This page has guidelines that researchers can follow to make their research accessible and inclusive for their participants.
Top 5 tips for good research practice:
- Respect your participants. Always have respect for, and listen to, participants before, during and after the research takes place. This includes, for example, the terminology you use to talk about autism, carefully considering those who self-identify as autistic, people who prefer non-verbal communication, children who don't know about their diagnosis or trans and non-binary participants when you design your research study.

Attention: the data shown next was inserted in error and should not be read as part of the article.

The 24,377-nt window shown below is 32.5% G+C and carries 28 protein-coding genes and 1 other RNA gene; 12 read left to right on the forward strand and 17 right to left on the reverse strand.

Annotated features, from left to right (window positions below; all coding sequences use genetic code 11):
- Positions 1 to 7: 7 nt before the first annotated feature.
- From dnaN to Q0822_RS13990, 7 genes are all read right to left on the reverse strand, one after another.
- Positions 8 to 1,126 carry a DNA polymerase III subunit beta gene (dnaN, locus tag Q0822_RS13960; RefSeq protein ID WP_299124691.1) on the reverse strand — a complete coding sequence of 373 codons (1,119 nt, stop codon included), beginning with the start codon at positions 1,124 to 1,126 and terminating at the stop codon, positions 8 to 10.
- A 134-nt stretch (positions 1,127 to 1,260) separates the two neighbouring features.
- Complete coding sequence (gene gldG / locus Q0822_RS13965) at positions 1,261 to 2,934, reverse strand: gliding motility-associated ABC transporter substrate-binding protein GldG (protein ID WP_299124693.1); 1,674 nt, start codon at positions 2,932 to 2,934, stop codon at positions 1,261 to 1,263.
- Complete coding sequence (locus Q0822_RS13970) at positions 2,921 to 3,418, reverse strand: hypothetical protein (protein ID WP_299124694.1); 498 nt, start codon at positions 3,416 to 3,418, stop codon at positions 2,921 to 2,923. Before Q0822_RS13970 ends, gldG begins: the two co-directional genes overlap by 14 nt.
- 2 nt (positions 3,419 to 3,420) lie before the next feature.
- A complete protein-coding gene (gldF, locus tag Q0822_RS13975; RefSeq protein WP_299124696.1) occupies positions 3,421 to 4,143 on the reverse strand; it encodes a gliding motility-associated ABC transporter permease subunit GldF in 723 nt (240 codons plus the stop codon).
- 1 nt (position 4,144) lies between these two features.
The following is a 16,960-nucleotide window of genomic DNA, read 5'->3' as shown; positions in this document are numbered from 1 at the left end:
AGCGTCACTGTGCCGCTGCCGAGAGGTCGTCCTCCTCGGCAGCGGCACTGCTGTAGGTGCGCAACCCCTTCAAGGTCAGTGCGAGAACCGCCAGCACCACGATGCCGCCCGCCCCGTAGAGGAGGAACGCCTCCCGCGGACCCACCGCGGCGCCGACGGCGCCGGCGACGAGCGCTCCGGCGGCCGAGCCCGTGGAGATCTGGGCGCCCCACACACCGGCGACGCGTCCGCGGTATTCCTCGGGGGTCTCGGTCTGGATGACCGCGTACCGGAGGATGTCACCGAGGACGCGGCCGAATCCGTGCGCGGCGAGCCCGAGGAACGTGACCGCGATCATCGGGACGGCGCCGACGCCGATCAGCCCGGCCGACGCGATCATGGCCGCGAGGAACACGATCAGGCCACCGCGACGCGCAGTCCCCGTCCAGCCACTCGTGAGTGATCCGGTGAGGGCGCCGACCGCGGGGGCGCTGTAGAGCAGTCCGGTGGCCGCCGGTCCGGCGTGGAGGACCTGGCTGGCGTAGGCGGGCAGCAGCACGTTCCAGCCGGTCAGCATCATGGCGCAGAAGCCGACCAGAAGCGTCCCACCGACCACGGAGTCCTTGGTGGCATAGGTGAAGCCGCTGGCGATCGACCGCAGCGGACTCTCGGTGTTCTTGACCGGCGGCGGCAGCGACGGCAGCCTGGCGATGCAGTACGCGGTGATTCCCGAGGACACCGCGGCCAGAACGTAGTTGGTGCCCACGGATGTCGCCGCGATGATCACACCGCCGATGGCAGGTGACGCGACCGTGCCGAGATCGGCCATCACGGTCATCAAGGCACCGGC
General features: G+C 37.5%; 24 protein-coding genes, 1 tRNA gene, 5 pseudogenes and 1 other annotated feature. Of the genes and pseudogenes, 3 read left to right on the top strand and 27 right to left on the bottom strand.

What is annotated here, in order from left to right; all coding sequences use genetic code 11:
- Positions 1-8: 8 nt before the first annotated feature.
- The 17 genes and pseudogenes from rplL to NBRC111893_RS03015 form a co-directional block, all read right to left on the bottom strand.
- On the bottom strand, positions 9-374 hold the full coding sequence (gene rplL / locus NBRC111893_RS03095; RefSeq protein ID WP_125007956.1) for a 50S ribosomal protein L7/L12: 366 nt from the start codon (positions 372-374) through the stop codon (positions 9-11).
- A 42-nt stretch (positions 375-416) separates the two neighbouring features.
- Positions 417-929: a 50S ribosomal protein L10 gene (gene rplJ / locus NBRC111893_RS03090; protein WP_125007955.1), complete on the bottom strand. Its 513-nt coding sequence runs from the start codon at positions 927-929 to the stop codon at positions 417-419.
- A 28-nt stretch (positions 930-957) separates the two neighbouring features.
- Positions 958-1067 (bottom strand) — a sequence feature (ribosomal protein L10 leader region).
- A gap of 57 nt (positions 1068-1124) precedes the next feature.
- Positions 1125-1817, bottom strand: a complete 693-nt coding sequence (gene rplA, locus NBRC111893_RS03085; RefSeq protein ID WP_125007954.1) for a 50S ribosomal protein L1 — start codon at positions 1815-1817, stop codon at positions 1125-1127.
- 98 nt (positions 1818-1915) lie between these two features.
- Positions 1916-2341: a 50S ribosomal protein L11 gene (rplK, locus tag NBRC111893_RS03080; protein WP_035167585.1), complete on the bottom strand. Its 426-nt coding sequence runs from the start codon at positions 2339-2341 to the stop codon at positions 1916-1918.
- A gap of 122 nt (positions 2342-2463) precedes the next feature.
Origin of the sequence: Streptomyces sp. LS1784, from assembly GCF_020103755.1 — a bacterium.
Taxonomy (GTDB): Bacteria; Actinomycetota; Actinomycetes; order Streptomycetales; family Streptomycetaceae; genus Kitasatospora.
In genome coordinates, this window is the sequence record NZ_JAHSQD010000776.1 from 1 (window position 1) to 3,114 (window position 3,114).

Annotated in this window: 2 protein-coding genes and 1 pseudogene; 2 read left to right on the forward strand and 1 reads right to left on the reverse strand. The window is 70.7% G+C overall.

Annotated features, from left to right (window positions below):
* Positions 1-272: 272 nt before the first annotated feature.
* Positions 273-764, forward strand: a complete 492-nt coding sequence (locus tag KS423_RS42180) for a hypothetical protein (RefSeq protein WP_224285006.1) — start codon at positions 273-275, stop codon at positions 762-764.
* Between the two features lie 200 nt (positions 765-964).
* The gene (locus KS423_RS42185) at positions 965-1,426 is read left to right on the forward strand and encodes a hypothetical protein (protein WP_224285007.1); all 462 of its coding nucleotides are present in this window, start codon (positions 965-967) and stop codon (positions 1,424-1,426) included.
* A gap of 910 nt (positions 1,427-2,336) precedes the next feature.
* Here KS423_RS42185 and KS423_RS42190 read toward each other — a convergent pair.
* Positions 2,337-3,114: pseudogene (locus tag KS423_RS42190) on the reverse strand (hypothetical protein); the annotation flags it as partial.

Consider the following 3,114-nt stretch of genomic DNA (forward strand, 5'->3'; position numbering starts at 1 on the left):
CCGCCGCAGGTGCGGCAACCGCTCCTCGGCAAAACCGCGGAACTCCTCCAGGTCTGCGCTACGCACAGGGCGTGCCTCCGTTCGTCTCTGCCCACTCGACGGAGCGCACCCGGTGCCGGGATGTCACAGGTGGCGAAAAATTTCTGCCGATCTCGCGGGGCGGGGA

- Send information in advance. To reduce your participants potential anxiety about taking part you should send detailed explanations of what will be involved in advance. This could include directions and pictures/videos of the research space(s) where the research takes place and the researcher(s) participants will meet.
- Communicate clearly. Always be clear and unambiguous when communicating with participants. Avoid metaphors, idioms and sarcasm. Be precise, for example, about when an activity begins and how long it lasts.
- Accommodate sensory needs. Be mindful of and accommodate people's sensory needs, and be prepared to pause, stop or change research protocols where necessary.
- Keep working on accessibility. There are many steps involved in making the entire research process as accessible as possible so make a start on the things you can change now and keep working on incrementally improving you and your lab's practice over time.